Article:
Boulton struck a line medal in commemoration of the Battle of Trafalgar, and by permission of the Government gave one to every person who took part in the action; flag-officers and commanders receiving copies in gold, lieutenants, &c., in silver, and the men, bronze. Being struck for this purpose only, and not for sale, the medal is very scarce.
The official Natal Day could be argued as 14 December 1859, when a town's meeting was held "for the purpose of adopting such measures as might seem desirable for placing Birmingham in its proper position with regard to the great national rifle movement". The Hon. Charles Granville Scott had been previously selected by Lord Leigh (the Lord-Lieutenant of the County) as Colonel, Major Sanders had accepted the Captaincy, Mr. J.O. Mason been appointed Lieutenant, and 111 names entered on the roll of members of the 1st Company, but it was not until the above-named day that the movement really made progress, the Mayor (Mr. Thos. Lloyd), Sir John Ratcliff, Mr. A. Dixon, and Mr. J. Lloyd each then promising to equip his twenty men apiece, and sundry other gentlemen aiding to dress up others of the rank and file.
The money thus being found the men were soon forthcoming too, the end of the year showing 320 names on the roll call, a number increased to 1,080 by the close of 1860. The latter year saw the first parade in Calthorpe Park, the opening of the range at Bournbrook, and the formation of the twelve companies forming the first battalion, but, notwithstanding many liberal donations (the gunmakers giving £850), and the proceeds of the first annual ball, it closed with the corps being in debt by over £1,000. On the formation of the 2nd county battalion, Col. Scott took command thereof, Major Sanders being promoted. He was followed by Lieut.-Col. Mason, on whose resignation, in February 1867, Major Ratcliff succeeded, the battalion being then 1,161 strong. Col. Ratcliff retired in June 1871, and was replaced by Major-General Hinde, C.B., who held command until his death, 1 March 1881. Major Gem who temporarily acted as commander, also died the following 4 November (1881), Major Burt filling the post until the appointment of Col. W. Swynfen Jervis. The first adjutant (appointed in 1860) was Captain McInnis, who retired in 1870, having received bodily injuries through being thrown from his horse; he was succeeded by Adjutant-Colonel Tarte.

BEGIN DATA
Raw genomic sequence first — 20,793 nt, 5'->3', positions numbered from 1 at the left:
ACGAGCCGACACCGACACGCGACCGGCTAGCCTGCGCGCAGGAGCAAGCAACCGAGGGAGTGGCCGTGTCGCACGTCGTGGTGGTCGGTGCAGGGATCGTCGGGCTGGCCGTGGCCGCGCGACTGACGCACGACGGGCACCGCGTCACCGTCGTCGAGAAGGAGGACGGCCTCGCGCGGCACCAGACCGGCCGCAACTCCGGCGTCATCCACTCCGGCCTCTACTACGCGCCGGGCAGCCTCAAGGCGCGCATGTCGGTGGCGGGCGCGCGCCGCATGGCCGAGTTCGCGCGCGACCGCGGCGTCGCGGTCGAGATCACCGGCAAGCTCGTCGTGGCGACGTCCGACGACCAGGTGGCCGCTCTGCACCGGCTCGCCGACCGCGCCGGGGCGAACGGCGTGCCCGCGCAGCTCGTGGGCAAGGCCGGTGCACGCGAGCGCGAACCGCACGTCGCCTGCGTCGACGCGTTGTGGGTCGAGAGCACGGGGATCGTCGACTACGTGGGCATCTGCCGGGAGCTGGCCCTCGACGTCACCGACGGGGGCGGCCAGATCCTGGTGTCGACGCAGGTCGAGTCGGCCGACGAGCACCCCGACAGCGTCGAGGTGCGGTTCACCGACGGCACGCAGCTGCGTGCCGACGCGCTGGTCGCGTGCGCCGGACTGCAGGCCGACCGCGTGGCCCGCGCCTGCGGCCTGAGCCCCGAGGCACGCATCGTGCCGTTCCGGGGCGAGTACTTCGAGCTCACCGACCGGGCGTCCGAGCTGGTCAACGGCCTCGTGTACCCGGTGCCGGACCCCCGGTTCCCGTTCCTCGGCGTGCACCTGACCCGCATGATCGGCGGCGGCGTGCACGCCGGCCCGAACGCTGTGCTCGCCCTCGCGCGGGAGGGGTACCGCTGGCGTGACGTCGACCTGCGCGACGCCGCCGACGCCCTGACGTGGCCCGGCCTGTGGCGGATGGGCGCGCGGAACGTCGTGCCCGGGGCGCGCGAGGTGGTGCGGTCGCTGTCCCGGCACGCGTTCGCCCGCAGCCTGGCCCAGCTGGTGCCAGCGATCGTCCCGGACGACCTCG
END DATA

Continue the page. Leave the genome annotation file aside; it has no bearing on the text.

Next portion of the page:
The first uniform of the corps was a grey tunic with green facings, and a peaked cap with cock's feathers; in 1863 this was changed for a green uniform with red facings, similar to that worn by the 60th Rifles, with the exception of a broad red stripe on the trousers. The trouser stripe was done away with in 1875, when also the cap and feathers gave place to the busby and glengarry, the latter in 1884 being exchanged for the regulation army helmet, and soon perhaps our boys will all be seen in scarlet like their brothers of the Staffordshire battalions. The annual balls did not become popular, the last taking place in 1864; bazaars were held 14–17 October 1863, and 24–27 October 1876; athletic displays had been given (the first in May 1865).
At the Volunteer Review, 24 July 1861, before the Duke of Cambridge; at the Hyde Park Review, June 1865, before the Prince of Wales; at the Midland Counties' Review at Derby, June 1867; at the Royal Review at Windsor in 1868; and at every inspection since, the Birmingham corps has merited and received the highest praise for general smartness and efficiency; it was one of the crack corps of the kingdom.
The first march-out of 720 to Sutton took place 21 June 1875, others joining at the camp, making over 800 being under canvas, 744 attending the review. The camping-out at Streetly Wood had annually recurred since that date; the first sham fight took place 20 June 1877. The "coming-of-age" was celebrated by a dinner at the Midland Hotel, 29 January 1881, up to which point the Government grants had amounted to £26,568 14 s (£26,568.70), the local subscriptions to £8,780, and the donations to £1,956 1 s 3 d (£1,956.06) The Birmingham Rifle Corps is now recognised as the First Volunteer Battalion of the Royal Warwickshire Regiment, having been linked to the "Saucy Sixth", under the army scheme of 1873.